Is the NSA ultimately behind malware that de-anonymised pedophiles on Tor?

The brouhaha surrounding online pornography and the NSA snooping scandal appear to have converged in dramatic fashion, after malware that compromised user anonymity on the Tor 'deep web' network was traced by security researchers back to US government surveillance agencies.

Tor confirmed recently that a Firefox JavaScript exploit had been used to expose the identities of certain users of Freedom Hosting, a hidden service provider operating on the supposedly anonymous network.

Specifically, the attack is understood to have de-anonymised those utilising Freedom Hosting's deep lying servers to access sickening child abuse images, including a 28-year-old Irishman dubbed by the FBI as the "the largest facilitator of child porn on the planet."

Eric Eoin Marques is thought to be in police custody in Dublin ahead of a potential extradition to the United States and Freedom Hosting is now offline.

Tor has quickly sought to distance itself from pedophiles who might operate on the deep web.

"Organizations run hidden services to protect dissidents, activists, and protect the anonymity of users trying to find help for suicide prevention, domestic violence, and abuse-recovery. Whistleblowers and journalists use hidden services to exchange information in a secure and anonymous way and publish critical information in a way that is not easily traced back to them. The New Yorker's Strongbox is one public example," Tor wrote.

Now, joint research by Baneki Privacy Labs and VPN provider Cryptocloud as revealed by ArsTechnica claims to have identified the source of the Tor breach - private US defence contractor Science Applications International Corporation, or SIAC.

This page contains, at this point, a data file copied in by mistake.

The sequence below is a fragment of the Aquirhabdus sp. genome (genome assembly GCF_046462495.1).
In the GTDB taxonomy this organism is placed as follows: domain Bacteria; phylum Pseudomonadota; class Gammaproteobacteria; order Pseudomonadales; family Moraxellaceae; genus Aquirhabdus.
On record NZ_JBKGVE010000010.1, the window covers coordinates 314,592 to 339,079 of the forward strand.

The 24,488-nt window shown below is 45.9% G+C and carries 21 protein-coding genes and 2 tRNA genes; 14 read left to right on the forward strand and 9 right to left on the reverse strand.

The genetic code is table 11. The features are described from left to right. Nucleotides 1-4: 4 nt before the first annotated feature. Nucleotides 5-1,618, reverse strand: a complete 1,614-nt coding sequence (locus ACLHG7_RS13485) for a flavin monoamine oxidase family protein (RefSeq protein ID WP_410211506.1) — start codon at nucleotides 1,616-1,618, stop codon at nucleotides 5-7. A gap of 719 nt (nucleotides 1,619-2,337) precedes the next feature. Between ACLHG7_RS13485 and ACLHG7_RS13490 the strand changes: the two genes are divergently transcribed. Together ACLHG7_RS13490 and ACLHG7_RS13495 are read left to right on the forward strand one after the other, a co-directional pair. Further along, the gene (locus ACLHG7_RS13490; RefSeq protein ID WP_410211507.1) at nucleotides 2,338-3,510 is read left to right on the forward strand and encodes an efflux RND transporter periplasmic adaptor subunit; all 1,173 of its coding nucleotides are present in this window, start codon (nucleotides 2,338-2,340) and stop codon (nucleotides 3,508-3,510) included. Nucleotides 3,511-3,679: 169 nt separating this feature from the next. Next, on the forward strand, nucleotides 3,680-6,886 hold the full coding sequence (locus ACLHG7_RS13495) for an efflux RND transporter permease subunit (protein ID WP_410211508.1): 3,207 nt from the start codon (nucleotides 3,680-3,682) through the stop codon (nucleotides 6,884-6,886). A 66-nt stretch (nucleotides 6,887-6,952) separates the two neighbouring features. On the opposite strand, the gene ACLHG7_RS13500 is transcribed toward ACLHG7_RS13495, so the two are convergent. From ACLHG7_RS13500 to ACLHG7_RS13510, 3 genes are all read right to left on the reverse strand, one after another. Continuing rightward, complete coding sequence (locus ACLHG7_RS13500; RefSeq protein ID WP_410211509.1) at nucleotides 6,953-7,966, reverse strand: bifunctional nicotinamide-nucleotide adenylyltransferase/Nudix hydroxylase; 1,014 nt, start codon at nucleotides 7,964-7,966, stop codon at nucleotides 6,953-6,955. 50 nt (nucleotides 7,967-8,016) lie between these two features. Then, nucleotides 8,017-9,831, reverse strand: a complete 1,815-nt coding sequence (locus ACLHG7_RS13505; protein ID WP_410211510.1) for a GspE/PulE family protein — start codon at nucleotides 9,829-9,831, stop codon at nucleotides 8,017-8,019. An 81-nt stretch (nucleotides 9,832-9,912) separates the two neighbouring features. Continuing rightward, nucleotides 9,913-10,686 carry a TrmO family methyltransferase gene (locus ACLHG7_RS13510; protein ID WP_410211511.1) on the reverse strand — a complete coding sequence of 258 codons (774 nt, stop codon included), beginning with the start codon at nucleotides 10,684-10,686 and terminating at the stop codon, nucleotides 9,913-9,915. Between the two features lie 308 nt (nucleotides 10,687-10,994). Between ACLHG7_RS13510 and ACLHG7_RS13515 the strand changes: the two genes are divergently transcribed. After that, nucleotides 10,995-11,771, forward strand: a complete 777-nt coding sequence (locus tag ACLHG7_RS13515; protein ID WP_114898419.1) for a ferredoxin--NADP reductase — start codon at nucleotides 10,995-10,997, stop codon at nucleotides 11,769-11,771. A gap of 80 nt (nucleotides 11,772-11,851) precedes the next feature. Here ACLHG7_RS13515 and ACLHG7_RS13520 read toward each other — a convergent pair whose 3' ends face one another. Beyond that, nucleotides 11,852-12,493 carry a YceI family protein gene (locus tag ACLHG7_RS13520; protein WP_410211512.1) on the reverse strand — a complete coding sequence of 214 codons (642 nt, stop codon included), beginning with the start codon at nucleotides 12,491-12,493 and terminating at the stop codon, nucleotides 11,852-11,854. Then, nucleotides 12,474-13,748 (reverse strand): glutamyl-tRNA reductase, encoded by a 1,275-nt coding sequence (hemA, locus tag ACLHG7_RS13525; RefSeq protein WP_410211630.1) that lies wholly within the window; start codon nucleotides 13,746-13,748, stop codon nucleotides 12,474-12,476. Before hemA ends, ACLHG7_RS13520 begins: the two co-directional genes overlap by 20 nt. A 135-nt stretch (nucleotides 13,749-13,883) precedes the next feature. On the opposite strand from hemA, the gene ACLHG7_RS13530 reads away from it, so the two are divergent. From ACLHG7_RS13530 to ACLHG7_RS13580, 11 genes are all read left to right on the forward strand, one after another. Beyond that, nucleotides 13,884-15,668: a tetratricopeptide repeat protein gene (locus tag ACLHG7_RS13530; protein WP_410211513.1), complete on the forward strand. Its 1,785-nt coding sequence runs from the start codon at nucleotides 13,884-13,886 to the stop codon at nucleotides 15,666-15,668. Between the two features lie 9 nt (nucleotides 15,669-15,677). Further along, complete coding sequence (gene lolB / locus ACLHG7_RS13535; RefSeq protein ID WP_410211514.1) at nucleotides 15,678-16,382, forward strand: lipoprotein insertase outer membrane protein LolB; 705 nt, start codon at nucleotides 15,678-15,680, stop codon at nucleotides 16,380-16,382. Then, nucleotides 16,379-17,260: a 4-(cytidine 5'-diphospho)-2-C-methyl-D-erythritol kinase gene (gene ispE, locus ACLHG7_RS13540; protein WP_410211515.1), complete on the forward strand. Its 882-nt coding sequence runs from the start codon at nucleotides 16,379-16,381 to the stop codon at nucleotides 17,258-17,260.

The truly spine-chilling revelation is that the IP address traced appears to have been part of a block allocated by SIAC to the NSA, the US security body whose controversial PRISM programme was recently revealed by whistleblower Edward Snowden.

"One researcher contacted us and said, 'Here's the Robotex info. Forget that you heard it from me,'" a member of Baneki who requested not to be identified told Ars.

Some have said that the research may be flawed due to aged domain data, but the researchers maintain that DNS data points firmly to SIAC facilities.

"We've seen many cases of geo info in ARIN inaccurate, but NEVER a case where IP ownership info is 'outdated,' ever. Again, however, we defer to credentialed subject matter experts as the final arbiters on what the IP data signify We'll be surprised if in the end, it's somehow an 'error' and NSA/SAIC has no connection whatsoever," commented a Baneki spokesperson.

One theory is that the the NSA or SAIC may have deliberately left the IP address behind the attack traceable, so as to make a statement to the online community.

"This challenges the assumption people have made that Tor is a simple way of maintaining your anonymity online," Alan Woodward, CTO at security firm Charteris, told the BBC.

Woodward added: "The bottom line is that is not guaranteed even if you think you are taking the right steps to hide your identity. This is the first time we've seen somebody looking to unmask people rather than just security researchers discussing the possibility."